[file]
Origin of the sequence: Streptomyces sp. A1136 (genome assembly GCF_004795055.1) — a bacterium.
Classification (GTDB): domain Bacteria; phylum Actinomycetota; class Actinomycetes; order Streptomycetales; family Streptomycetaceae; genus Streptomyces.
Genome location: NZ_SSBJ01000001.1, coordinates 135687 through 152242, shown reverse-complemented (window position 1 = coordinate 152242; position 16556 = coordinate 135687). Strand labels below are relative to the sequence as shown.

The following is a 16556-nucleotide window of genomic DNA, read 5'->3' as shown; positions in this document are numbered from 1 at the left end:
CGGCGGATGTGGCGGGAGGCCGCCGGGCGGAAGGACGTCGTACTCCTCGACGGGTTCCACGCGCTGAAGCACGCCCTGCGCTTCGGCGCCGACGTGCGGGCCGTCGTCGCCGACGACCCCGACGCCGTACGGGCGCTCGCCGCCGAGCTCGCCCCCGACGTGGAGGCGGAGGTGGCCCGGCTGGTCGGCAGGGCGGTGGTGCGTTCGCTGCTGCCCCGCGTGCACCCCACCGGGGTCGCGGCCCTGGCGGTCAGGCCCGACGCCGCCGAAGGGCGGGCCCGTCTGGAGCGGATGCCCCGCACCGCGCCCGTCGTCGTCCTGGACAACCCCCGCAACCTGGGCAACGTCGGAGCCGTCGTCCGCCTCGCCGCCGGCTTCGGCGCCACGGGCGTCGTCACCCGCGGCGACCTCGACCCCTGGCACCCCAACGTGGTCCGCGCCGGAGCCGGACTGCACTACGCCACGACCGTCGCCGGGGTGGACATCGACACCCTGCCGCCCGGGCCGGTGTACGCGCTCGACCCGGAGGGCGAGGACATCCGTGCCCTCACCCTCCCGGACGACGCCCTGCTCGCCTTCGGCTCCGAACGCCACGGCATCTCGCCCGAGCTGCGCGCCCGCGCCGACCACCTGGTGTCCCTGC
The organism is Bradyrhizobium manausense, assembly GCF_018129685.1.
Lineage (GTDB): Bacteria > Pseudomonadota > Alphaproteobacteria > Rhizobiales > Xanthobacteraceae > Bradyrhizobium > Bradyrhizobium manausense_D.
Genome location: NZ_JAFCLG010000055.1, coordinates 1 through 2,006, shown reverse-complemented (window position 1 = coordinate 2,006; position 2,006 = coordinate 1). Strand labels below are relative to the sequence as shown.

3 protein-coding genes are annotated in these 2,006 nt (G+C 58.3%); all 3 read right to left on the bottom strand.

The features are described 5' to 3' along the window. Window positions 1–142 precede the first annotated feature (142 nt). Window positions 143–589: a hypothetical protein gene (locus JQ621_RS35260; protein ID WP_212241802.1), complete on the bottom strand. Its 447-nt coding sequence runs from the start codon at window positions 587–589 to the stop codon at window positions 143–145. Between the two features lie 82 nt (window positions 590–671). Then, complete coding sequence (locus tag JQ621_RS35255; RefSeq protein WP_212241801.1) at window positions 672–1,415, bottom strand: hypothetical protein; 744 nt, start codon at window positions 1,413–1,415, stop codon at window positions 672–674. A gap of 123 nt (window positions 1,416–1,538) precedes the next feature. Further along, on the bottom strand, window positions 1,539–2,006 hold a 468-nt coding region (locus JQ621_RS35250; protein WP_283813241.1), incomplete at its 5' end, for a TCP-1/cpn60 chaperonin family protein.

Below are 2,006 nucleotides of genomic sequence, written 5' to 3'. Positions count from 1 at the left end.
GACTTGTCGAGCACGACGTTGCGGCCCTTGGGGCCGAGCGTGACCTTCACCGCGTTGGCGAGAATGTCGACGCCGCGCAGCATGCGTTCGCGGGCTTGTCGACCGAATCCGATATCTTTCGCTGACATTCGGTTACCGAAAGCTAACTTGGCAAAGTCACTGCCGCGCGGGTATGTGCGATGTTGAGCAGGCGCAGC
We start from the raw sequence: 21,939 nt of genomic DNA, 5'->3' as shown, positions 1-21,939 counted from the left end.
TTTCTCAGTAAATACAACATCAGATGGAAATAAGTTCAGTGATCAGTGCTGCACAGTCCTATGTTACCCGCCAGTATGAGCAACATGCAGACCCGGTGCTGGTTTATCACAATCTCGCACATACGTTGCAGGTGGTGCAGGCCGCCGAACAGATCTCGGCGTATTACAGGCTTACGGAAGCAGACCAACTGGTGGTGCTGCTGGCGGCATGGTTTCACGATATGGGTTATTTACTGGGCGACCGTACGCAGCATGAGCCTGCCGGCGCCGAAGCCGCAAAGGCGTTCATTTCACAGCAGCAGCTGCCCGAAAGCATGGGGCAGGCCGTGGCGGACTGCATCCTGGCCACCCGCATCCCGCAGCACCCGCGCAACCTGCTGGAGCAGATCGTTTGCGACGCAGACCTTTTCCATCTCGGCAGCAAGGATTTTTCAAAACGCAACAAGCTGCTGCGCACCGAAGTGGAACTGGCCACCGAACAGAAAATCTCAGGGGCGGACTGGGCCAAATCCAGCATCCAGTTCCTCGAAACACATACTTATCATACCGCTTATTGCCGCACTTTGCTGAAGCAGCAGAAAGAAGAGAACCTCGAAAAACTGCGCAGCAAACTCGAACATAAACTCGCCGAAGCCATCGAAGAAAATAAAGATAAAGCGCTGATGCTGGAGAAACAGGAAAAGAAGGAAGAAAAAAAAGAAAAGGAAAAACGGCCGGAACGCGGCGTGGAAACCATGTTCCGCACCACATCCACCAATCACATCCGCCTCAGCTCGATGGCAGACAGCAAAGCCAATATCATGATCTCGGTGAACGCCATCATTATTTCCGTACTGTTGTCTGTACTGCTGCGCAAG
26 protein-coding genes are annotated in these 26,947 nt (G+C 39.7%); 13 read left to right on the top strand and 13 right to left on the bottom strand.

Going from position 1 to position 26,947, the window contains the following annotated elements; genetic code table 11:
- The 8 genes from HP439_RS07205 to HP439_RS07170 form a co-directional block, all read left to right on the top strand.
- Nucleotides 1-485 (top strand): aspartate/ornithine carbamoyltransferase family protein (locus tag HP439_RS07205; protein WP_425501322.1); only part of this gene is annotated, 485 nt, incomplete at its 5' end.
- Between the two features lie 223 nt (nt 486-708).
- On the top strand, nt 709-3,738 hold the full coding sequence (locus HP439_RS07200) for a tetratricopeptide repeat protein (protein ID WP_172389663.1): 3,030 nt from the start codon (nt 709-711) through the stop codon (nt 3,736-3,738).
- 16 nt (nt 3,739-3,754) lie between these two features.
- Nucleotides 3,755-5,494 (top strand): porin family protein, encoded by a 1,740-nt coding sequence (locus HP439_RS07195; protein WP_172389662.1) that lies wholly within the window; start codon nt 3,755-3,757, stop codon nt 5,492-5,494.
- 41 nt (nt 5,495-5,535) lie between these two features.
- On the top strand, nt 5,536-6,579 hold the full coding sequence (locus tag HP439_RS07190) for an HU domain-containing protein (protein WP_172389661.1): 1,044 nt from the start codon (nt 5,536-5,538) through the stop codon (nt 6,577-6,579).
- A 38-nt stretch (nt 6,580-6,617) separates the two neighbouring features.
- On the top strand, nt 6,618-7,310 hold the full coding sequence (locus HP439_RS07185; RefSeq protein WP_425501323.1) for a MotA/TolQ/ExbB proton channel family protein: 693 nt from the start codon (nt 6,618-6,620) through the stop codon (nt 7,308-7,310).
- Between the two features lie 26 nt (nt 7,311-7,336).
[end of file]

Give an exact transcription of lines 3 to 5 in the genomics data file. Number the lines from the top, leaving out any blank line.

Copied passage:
Genome location: NZ_SSBJ01000001.1, coordinates 135687 through 152242, shown reverse-complemented (window position 1 = coordinate 152242; position 16556 = coordinate 135687). Strand labels below are relative to the sequence as shown.

The following is a 16556-nucleotide window of genomic DNA, read 5'->3' as shown; positions in this document are numbered from 1 at the left end:
CGGCGGATGTGGCGGGAGGCCGCCGGGCGGAAGGACGTCGTACTCCTCGACGGGTTCCACGCGCTGAAGCACGCCCTGCGCTTCGGCGCCGACGTGCGGGCCGTCGTCGCCGACGACCCCGACGCCGTACGGGCGCTCGCCGCCGAGCTCGCCCCCGACGTGGAGGCGGAGGTGGCCCGGCTGGTCGGCAGGGCGGTGGTGCGTTCGCTGCTGCCCCGCGTGCACCCCACCGGGGTCGCGGCCCTGGCGGTCAGGCCCGACGCCGCCGAAGGGCGGGCCCGTCTGGAGCGGATGCCCCGCACCGCGCCCGTCGTCGTCCTGGACAACCCCCGCAACCTGGGCAACGTCGGAGCCGTCGTCCGCCTCGCCGCCGGCTTCGGCGCCACGGGCGTCGTCACCCGCGGCGACCTCGACCCCTGGCACCCCAACGTGGTCCGCGCCGGAGCCGGACTGCACTACGCCACGACCGTCGCCGGGGTGGACATCGACACCCTGCCGCCCGGGCCGGTGTACGCGCTCGACCCGGAGGGCGAGGACATCCGTGCCCTCACCCTCCCGGACGACGCCCTGCTCGCCTTCGGCTCCGAACGCCACGGCATCTCGCCCGAGCTGCGCGCCCGCGCCGACCACCTGGTGTCCCTGC